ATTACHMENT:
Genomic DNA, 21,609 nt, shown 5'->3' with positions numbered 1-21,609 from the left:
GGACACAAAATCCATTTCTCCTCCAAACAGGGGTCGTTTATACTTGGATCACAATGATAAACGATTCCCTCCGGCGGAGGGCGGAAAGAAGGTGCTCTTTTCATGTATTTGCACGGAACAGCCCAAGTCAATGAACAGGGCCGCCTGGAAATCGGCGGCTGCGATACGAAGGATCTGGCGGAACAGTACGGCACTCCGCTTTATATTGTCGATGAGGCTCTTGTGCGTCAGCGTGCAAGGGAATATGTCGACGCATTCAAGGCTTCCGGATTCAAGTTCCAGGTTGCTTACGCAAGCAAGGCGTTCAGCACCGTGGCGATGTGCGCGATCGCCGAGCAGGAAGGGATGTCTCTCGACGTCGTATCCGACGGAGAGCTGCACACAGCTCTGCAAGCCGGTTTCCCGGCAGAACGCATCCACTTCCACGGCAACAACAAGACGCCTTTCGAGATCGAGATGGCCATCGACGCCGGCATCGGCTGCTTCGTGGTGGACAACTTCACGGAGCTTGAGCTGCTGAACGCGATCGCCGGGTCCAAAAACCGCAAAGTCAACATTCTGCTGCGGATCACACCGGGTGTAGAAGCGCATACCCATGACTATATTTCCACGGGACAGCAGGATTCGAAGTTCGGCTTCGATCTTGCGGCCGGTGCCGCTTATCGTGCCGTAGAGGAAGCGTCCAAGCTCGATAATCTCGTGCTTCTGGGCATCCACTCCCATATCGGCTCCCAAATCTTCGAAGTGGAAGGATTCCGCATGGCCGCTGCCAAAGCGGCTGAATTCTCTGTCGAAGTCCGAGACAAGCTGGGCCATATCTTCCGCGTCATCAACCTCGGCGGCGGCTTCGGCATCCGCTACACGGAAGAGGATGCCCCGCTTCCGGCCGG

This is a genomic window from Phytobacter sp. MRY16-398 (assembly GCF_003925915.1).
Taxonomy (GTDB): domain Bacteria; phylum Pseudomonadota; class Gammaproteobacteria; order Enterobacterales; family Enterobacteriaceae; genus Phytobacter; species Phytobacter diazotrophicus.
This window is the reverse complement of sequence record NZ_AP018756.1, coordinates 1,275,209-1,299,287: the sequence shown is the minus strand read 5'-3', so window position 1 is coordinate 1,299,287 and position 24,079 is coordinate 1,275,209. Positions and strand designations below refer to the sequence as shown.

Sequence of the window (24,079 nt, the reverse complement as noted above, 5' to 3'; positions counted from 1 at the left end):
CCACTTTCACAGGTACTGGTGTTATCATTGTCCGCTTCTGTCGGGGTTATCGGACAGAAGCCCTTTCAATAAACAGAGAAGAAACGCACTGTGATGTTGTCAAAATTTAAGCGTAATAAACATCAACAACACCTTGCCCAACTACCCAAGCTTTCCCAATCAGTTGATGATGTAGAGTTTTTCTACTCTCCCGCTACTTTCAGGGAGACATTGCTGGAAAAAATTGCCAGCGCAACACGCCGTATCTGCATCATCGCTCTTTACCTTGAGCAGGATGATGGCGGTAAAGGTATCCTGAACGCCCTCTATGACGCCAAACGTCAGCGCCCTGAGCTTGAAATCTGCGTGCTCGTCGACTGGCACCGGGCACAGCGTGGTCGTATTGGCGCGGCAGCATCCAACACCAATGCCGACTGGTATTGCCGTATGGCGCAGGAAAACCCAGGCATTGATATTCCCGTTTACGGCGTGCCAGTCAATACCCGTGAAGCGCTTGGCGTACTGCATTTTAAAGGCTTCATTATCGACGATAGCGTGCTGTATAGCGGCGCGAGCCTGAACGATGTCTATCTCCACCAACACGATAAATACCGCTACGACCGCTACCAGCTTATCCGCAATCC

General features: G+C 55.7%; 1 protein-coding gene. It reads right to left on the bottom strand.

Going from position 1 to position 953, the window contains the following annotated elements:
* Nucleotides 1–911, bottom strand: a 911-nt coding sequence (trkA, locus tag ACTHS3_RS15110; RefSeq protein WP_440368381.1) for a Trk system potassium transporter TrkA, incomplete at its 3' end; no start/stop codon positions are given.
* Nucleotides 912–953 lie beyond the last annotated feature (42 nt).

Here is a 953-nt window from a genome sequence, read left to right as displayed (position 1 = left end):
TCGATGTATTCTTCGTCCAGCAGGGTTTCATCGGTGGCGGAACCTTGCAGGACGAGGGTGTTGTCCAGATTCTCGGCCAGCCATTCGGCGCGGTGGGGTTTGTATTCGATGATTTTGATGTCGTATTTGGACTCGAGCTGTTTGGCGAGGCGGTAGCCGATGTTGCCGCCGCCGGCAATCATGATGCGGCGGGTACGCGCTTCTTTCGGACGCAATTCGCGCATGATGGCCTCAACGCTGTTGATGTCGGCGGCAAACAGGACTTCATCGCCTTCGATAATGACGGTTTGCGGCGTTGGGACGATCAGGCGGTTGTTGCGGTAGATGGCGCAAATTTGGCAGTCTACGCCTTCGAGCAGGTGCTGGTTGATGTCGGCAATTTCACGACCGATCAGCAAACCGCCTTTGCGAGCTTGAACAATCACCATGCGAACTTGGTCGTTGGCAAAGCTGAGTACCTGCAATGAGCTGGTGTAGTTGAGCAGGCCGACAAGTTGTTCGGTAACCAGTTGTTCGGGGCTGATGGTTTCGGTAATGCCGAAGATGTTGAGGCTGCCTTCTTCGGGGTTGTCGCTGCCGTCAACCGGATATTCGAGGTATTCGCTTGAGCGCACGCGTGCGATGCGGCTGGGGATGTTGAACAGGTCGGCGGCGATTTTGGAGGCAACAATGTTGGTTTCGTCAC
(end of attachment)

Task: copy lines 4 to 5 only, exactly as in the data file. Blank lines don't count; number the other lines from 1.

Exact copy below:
Taxonomy (GTDB): domain Bacteria; phylum Pseudomonadota; class Gammaproteobacteria; order Enterobacterales; family Enterobacteriaceae; genus Phytobacter; species Phytobacter diazotrophicus.
This window is the reverse complement of sequence record NZ_AP018756.1, coordinates 1,275,209-1,299,287: the sequence shown is the minus strand read 5'-3', so window position 1 is coordinate 1,299,287 and position 24,079 is coordinate 1,275,209. Positions and strand designations below refer to the sequence as shown.